After Thanksgiving, children started to count their shopping days until Chanukah, Christmas or Kwanzaa. It seemed that during the holiday season, people had more smiles on their faces and donated generously to the Salvation Army. I loved to go running to the Salvation Army kettle to put in my donation. It was always accepted with a “God Bless You,” no matter how large or how small the donation, just as it is gratefully accepted today.
When I moved to Texas as an adult, I still thought of, and continue to think of the holiday season beginning with the arrival of Halloween, and ending with the close of New Year’s Day. Today, I now enjoy the holidays with fewer family members. Some of the special days are marked with remembrance of loved ones passed, as some of them passed right before the holidays. My wonderful grandfather, “Poppy” was buried on New Year’s Eve.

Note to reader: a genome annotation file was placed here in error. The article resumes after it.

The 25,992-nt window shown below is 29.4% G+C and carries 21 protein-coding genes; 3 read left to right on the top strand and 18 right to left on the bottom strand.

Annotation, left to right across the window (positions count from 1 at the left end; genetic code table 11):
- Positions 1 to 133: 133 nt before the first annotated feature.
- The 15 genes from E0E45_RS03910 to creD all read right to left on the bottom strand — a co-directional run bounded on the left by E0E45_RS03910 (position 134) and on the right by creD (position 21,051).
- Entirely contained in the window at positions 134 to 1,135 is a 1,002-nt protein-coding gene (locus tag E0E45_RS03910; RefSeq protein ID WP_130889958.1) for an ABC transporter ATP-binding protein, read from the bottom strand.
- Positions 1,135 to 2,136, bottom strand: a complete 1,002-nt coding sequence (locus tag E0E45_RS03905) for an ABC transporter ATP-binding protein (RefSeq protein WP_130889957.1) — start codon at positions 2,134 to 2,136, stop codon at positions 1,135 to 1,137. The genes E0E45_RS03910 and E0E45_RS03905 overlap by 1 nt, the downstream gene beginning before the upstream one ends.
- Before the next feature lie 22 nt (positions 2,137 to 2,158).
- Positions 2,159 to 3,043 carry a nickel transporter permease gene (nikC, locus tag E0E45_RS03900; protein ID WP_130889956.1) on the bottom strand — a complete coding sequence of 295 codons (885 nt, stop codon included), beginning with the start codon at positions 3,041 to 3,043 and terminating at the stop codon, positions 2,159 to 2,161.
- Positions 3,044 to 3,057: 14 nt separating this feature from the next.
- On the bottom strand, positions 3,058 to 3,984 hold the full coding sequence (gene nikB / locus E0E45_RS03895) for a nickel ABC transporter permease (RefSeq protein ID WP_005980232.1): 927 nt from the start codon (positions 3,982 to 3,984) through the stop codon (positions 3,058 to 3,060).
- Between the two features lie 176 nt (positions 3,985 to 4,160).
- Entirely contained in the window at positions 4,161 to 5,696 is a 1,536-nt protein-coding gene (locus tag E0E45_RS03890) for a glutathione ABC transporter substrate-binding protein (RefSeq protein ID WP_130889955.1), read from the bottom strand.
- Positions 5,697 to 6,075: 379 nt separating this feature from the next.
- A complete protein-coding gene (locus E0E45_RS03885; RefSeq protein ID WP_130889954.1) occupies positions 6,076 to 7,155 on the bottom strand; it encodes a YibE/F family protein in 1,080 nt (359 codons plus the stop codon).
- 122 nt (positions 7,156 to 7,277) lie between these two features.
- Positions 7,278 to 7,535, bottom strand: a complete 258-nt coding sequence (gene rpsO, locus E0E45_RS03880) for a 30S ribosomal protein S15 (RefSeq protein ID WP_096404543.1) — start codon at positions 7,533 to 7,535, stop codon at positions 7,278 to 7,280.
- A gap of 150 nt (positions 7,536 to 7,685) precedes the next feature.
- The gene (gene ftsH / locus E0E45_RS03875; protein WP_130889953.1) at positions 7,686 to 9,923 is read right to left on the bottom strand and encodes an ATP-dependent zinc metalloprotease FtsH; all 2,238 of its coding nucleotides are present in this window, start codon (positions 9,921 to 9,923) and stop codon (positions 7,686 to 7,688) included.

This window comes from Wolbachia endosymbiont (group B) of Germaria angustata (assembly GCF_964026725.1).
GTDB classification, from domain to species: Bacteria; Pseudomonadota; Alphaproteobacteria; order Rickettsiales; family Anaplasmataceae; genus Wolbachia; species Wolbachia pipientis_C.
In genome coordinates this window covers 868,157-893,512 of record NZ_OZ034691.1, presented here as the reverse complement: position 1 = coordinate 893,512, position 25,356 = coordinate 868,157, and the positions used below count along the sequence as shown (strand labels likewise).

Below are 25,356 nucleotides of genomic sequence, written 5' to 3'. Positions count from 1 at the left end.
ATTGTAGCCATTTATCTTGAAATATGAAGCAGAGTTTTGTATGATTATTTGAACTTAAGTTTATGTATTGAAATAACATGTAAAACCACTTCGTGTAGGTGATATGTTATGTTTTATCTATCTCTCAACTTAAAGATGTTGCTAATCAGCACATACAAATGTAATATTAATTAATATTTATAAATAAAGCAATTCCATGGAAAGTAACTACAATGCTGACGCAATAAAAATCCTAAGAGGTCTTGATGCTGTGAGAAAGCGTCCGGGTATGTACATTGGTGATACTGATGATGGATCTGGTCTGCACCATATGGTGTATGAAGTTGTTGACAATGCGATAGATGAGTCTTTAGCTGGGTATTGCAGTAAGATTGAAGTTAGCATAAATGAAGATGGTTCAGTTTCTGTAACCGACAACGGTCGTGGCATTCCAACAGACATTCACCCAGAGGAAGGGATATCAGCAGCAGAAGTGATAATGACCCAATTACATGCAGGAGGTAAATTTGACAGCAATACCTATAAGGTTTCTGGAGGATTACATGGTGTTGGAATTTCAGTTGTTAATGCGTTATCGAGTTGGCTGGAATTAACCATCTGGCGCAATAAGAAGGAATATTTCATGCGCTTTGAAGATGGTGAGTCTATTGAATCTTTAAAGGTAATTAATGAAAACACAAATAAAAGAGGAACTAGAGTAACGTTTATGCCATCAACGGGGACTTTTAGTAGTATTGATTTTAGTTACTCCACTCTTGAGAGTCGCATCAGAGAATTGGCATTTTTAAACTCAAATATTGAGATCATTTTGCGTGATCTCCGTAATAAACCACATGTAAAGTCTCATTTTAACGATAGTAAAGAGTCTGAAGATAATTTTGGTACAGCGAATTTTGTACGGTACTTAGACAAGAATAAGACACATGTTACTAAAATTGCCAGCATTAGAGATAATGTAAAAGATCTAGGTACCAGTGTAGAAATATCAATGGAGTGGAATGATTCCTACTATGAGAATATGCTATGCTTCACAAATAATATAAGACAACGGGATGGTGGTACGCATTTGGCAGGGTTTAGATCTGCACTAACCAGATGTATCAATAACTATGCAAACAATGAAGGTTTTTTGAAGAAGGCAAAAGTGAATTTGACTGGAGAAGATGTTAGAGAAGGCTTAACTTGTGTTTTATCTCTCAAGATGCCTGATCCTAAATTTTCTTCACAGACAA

I have worked through my grief for their passing, but this time of year can be difficult for those who still grieve, or who have recently suffered the grief of a loved one’s passing. For these people, the holiday season can seem very sad and lonely. For many, this is the first holiday season without a cherished loved one. Their thoughts are caught up in the fear of approaching and then getting through each special day. Likewise, upcoming birthdays, anniversaries and other special occasions can be intimidating as one becomes fearful of the grief triggered by these events.